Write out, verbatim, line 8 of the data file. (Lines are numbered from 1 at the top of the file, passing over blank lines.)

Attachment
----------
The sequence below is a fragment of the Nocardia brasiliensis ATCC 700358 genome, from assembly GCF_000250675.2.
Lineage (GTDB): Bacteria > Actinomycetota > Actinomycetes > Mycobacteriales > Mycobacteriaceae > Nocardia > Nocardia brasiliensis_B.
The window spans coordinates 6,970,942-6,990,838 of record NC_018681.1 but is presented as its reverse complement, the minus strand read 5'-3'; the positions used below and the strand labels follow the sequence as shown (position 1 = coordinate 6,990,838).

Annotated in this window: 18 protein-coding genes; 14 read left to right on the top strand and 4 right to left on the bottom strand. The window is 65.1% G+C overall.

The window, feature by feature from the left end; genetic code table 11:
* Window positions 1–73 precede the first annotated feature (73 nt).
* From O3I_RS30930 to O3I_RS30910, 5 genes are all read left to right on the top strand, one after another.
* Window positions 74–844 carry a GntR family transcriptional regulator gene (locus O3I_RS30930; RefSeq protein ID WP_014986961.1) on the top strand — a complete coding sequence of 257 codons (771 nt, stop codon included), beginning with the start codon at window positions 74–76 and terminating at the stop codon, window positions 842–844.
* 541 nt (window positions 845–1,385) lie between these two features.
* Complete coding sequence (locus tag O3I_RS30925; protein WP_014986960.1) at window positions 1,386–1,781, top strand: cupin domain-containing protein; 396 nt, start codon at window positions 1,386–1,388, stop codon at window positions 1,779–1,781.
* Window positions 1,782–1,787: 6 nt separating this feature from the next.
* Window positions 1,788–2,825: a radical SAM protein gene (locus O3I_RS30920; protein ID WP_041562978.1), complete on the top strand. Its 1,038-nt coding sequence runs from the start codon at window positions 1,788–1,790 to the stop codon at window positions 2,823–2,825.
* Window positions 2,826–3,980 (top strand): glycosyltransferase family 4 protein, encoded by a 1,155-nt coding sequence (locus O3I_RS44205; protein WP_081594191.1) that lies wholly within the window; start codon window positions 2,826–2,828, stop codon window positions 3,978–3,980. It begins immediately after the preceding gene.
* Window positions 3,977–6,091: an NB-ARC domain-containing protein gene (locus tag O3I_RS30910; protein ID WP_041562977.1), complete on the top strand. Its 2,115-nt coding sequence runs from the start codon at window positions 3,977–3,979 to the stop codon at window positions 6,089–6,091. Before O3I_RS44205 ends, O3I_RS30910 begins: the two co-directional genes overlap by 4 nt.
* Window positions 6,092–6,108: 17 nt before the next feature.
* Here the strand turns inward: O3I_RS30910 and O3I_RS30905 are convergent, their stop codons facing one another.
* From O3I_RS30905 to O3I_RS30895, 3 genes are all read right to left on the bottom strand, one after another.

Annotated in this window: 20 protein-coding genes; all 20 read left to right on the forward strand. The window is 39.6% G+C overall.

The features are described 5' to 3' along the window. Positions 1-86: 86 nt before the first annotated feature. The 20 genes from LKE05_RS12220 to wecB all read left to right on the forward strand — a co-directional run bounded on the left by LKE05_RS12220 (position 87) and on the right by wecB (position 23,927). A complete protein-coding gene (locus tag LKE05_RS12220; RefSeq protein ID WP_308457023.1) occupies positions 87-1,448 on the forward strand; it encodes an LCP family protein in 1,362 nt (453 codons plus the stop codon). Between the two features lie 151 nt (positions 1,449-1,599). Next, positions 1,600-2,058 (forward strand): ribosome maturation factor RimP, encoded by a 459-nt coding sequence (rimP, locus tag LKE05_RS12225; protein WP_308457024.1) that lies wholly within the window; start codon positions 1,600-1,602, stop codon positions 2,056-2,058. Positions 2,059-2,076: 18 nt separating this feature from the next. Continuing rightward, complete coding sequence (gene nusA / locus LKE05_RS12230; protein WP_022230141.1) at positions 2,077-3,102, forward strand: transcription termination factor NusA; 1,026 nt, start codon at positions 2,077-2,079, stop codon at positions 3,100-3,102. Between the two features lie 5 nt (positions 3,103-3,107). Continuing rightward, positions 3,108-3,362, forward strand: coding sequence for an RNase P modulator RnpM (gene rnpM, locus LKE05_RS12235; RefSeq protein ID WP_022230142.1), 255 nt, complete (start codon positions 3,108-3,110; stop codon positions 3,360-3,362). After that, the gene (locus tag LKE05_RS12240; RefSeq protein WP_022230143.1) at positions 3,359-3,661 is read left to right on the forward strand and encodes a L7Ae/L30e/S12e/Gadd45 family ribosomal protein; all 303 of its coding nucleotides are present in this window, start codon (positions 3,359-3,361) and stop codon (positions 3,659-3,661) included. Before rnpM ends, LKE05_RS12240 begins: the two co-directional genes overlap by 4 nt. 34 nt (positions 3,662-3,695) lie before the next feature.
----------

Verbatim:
* Window positions 74–844 carry a GntR family transcriptional regulator gene (locus O3I_RS30930; RefSeq protein ID WP_014986961.1) on the top strand — a complete coding sequence of 257 codons (771 nt, stop codon included), beginning with the start codon at window positions 74–76 and terminating at the stop codon, window positions 842–844.